Uttleystrails.com Wildlife Stories
Bighorn Sheep Story
In Photo # 297 (below), we see a World Record Rocky Mountain Bighorn Sheep Ram. He is carrying a world class pair of horns, and he weighs (estimate) close to 500 pounds, all bone, horn and muscle. He is in better physical condition than most world class athletes. He is the Boss in his domain, so I named him “Boss”. When Boss walks, all other sheep get out of his path well before he gets to them. If not, Boss gives an almost imperceptible pointing of his horns, telling the sleepy-head to "move it before I get there" or feel the hammers.
Most people would not see the warnings that Boss or other animals send to each other, or to you. Animal body language is at first so subtle (to a human), so you must listen to them carefully with your eyes, but you can't stare at them (bad manners), or you will find anger looking back at you.
Record sized Bighorn rams are among the most prized trophy animals in North America. Very few hunters have ever seen the likes of this ram, valued at ninety thousand to one hundred thousand U.S. dollars in the trophy market.
Without considering subspecies, there are two kinds of Bighorn sheep in Canada and the United States, the Rocky Mountain Bighorn sheep (Ovis Canadensis) and the Dall sheep (Ovis dalli). The Dall is white, while the Bighorn is light to dark brown. Speaking generally, Bighorn Sheep live south of western Canada's Peace River, and Dall Sheep live north of the Peace River. Bighorn sheep have no fear of high places, and will often have main pathways across ledges on cliff faces that may be hundreds or a thousand feet high. Sheep’s feet are two toed, and each toe is able to act independently to spread and adjust the weight of the foot evenly on tilted rock surfaces, earthen surfaces, and ice, giving the animal great ability to walk, run or jump on slopes or ledges that a man would find very difficult or impossible to navigate. Over such terrain, the Bighorn can out climb and out run any predator except the cougar and occasionally, an unexpected aerial predator.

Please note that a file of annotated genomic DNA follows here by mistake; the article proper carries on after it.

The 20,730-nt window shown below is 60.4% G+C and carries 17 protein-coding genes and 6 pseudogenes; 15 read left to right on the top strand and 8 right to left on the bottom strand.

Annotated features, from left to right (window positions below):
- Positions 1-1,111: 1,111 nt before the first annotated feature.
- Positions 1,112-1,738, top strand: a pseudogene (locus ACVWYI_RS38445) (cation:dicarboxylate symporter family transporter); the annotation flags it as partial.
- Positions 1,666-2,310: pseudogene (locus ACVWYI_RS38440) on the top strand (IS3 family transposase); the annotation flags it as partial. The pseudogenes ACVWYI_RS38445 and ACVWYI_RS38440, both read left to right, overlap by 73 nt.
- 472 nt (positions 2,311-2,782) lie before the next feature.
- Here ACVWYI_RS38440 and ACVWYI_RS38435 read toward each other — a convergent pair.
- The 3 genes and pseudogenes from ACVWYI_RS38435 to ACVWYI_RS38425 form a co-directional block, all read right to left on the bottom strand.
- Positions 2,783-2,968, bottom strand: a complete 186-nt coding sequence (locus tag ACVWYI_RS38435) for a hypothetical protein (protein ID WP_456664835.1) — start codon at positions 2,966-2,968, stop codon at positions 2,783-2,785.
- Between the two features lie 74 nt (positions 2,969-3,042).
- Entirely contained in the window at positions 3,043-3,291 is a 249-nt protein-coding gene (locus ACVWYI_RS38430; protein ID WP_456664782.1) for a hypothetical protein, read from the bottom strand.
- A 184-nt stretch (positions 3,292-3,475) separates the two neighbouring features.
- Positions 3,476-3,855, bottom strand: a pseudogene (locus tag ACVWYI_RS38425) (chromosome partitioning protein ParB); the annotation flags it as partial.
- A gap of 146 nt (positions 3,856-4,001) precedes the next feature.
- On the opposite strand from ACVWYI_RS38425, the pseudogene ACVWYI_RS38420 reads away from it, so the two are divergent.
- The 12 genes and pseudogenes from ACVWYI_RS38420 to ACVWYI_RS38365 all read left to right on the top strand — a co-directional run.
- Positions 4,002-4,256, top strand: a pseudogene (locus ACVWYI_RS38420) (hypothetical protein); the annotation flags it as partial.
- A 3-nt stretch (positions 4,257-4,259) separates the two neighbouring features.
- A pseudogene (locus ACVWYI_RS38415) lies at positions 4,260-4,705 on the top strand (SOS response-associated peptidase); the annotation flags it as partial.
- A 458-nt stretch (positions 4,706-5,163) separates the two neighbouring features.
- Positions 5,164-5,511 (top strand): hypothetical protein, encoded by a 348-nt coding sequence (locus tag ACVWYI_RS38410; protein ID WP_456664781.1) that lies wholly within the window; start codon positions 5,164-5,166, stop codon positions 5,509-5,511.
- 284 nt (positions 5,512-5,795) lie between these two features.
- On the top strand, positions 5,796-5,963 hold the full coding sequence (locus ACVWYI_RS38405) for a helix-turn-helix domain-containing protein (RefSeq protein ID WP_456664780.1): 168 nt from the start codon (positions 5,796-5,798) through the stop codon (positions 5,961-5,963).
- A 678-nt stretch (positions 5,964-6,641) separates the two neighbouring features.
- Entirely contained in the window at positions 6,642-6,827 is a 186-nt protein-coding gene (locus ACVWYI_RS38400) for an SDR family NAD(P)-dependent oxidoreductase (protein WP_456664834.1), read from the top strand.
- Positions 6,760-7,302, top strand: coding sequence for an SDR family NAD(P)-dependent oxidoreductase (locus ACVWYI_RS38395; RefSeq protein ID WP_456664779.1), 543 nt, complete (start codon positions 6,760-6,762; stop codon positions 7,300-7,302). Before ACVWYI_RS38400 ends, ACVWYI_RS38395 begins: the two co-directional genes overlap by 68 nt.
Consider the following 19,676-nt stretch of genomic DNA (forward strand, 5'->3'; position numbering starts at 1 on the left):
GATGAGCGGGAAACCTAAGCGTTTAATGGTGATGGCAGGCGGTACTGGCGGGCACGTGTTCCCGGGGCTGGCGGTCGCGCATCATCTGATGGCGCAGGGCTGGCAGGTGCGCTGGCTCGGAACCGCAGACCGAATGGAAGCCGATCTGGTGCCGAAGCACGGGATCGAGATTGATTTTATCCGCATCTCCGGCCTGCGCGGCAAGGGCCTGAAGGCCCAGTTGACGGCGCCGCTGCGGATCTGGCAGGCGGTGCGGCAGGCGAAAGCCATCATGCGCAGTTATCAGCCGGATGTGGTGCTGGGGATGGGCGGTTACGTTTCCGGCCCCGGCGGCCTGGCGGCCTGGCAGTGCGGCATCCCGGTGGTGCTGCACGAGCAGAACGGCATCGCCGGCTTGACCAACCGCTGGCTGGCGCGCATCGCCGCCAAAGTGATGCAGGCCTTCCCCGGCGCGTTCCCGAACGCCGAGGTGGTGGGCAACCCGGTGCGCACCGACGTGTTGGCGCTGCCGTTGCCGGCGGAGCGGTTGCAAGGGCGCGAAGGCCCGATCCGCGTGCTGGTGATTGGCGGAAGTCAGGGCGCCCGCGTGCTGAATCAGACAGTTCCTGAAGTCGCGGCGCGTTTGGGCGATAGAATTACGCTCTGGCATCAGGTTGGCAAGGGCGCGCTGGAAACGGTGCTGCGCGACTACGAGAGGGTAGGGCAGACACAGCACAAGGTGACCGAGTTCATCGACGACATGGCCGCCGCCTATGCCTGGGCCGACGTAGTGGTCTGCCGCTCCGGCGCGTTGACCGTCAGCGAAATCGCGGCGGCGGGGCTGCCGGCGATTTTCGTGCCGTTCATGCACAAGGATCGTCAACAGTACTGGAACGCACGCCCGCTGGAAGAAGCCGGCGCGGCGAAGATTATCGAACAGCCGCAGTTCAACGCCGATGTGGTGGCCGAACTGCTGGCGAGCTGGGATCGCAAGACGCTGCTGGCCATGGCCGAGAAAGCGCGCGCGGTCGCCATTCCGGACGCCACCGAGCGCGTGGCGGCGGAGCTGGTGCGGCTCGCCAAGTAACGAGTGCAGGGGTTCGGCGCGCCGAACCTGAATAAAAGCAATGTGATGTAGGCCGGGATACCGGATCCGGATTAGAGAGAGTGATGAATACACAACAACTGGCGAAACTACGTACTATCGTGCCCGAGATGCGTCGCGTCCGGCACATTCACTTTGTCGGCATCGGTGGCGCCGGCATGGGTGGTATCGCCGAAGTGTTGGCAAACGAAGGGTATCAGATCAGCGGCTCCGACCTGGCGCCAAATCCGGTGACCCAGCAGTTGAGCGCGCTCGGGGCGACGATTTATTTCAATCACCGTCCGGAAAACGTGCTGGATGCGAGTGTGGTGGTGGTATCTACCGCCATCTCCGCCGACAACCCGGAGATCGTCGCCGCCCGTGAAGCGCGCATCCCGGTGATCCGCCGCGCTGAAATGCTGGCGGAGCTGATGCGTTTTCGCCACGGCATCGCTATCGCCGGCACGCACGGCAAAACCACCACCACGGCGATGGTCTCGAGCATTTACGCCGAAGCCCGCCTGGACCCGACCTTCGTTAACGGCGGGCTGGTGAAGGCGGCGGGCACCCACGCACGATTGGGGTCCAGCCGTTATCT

Sometimes the Golden Eagle might grab a young Kid (juvenile) or dive at a bighorn walking the narrow paths on the cliff face. The hope is to cause the Bighorn to loose it's footing and fall to it's death below. Seems that Golden Eagles very much like the taste of wild mutton.
Sometimes one or more Bighorn sheep may be caught and die in a landslide or avalanche, and this is not uncommon. Sometimes they lose their footing and fall off a rock cliff to their death. Very often up on the mountain, sudden winds in excess of one hundred miles per hour may come at them, like the devil’s breath, cold, violent, maybe wet, and maybe filled with large ice pellets, wood debris and or rock fragments that can rip your hide. I’ve never seen it happen, but I’m guessing we lose a few Mountain Goats and Bighorn Sheep to such winds now and again. Normally these animals are warned long in advance by the feel of new isobars moving in and they go to ground before the dangerous winds arrive.